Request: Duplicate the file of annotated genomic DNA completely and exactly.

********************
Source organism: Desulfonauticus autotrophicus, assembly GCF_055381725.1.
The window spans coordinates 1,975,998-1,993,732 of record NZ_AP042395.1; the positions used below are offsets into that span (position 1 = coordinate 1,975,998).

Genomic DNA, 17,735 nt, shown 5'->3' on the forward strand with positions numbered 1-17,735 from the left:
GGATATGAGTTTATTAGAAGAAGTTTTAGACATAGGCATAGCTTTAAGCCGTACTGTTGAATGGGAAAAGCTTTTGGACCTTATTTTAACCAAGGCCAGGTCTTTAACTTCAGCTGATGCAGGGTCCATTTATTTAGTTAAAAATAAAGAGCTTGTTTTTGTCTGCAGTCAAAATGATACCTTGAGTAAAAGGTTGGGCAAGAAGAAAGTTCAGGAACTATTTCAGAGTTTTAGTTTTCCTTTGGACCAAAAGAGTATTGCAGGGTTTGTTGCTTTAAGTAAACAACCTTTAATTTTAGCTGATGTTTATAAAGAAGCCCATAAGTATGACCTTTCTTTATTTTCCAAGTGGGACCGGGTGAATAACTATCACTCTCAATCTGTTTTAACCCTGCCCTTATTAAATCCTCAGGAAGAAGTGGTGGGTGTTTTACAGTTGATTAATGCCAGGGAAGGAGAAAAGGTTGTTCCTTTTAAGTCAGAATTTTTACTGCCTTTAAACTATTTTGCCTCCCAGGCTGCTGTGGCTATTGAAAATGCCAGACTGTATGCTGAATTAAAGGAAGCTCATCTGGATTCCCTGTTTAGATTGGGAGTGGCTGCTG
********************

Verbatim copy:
Source organism: Desulfonauticus autotrophicus, assembly GCF_055381725.1.
The window spans coordinates 1,975,998-1,993,732 of record NZ_AP042395.1; the positions used below are offsets into that span (position 1 = coordinate 1,975,998).

Genomic DNA, 17,735 nt, shown 5'->3' on the forward strand with positions numbered 1-17,735 from the left:
GGATATGAGTTTATTAGAAGAAGTTTTAGACATAGGCATAGCTTTAAGCCGTACTGTTGAATGGGAAAAGCTTTTGGACCTTATTTTAACCAAGGCCAGGTCTTTAACTTCAGCTGATGCAGGGTCCATTTATTTAGTTAAAAATAAAGAGCTTGTTTTTGTCTGCAGTCAAAATGATACCTTGAGTAAAAGGTTGGGCAAGAAGAAAGTTCAGGAACTATTTCAGAGTTTTAGTTTTCCTTTGGACCAAAAGAGTATTGCAGGGTTTGTTGCTTTAAGTAAACAACCTTTAATTTTAGCTGATGTTTATAAAGAAGCCCATAAGTATGACCTTTCTTTATTTTCCAAGTGGGACCGGGTGAATAACTATCACTCTCAATCTGTTTTAACCCTGCCCTTATTAAATCCTCAGGAAGAAGTGGTGGGTGTTTTACAGTTGATTAATGCCAGGGAAGGAGAAAAGGTTGTTCCTTTTAAGTCAGAATTTTTACTGCCTTTAAACTATTTTGCCTCCCAGGCTGCTGTGGCTATTGAAAATGCCAGACTGTATGCTGAATTAAAGGAAGCTCATCTGGATTCCCTGTTTAGATTGGGAGTGGCTGCTG